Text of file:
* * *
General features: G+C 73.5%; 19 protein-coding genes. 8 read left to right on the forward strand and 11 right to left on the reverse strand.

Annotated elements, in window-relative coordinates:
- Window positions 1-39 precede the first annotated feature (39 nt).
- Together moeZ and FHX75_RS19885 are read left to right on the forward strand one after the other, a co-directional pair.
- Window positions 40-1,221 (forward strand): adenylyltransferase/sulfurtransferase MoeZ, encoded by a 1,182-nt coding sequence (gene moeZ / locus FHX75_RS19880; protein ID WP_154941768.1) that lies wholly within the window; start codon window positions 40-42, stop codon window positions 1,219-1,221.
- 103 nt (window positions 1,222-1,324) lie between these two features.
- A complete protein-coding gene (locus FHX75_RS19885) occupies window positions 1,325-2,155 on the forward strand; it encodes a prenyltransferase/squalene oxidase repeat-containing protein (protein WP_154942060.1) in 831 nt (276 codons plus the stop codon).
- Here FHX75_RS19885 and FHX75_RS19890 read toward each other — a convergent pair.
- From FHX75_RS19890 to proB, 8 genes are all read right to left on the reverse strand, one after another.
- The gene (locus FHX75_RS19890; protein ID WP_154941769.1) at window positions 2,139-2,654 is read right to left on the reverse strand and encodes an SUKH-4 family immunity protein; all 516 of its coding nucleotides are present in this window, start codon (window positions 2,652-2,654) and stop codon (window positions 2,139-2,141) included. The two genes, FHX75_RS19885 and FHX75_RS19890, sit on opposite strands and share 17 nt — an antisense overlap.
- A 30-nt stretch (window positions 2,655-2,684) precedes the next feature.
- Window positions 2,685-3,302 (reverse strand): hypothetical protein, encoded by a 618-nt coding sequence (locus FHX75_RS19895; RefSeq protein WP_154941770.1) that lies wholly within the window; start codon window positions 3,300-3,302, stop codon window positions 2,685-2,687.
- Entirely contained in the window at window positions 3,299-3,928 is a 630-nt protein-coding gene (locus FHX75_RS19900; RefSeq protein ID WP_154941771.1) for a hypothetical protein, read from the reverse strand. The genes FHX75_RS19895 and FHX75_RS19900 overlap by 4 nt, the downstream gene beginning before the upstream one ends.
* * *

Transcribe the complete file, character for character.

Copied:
General features: G+C 73.5%; 19 protein-coding genes. 8 read left to right on the forward strand and 11 right to left on the reverse strand.

Annotated elements, in window-relative coordinates:
- Window positions 1-39 precede the first annotated feature (39 nt).
- Together moeZ and FHX75_RS19885 are read left to right on the forward strand one after the other, a co-directional pair.
- Window positions 40-1,221 (forward strand): adenylyltransferase/sulfurtransferase MoeZ, encoded by a 1,182-nt coding sequence (gene moeZ / locus FHX75_RS19880; protein ID WP_154941768.1) that lies wholly within the window; start codon window positions 40-42, stop codon window positions 1,219-1,221.
- 103 nt (window positions 1,222-1,324) lie between these two features.
- A complete protein-coding gene (locus FHX75_RS19885) occupies window positions 1,325-2,155 on the forward strand; it encodes a prenyltransferase/squalene oxidase repeat-containing protein (protein WP_154942060.1) in 831 nt (276 codons plus the stop codon).
- Here FHX75_RS19885 and FHX75_RS19890 read toward each other — a convergent pair.
- From FHX75_RS19890 to proB, 8 genes are all read right to left on the reverse strand, one after another.
- The gene (locus FHX75_RS19890; protein ID WP_154941769.1) at window positions 2,139-2,654 is read right to left on the reverse strand and encodes an SUKH-4 family immunity protein; all 516 of its coding nucleotides are present in this window, start codon (window positions 2,652-2,654) and stop codon (window positions 2,139-2,141) included. The two genes, FHX75_RS19885 and FHX75_RS19890, sit on opposite strands and share 17 nt — an antisense overlap.
- A 30-nt stretch (window positions 2,655-2,684) precedes the next feature.
- Window positions 2,685-3,302 (reverse strand): hypothetical protein, encoded by a 618-nt coding sequence (locus FHX75_RS19895; RefSeq protein WP_154941770.1) that lies wholly within the window; start codon window positions 3,300-3,302, stop codon window positions 2,685-2,687.
- Entirely contained in the window at window positions 3,299-3,928 is a 630-nt protein-coding gene (locus FHX75_RS19900; RefSeq protein ID WP_154941771.1) for a hypothetical protein, read from the reverse strand. The genes FHX75_RS19895 and FHX75_RS19900 overlap by 4 nt, the downstream gene beginning before the upstream one ends.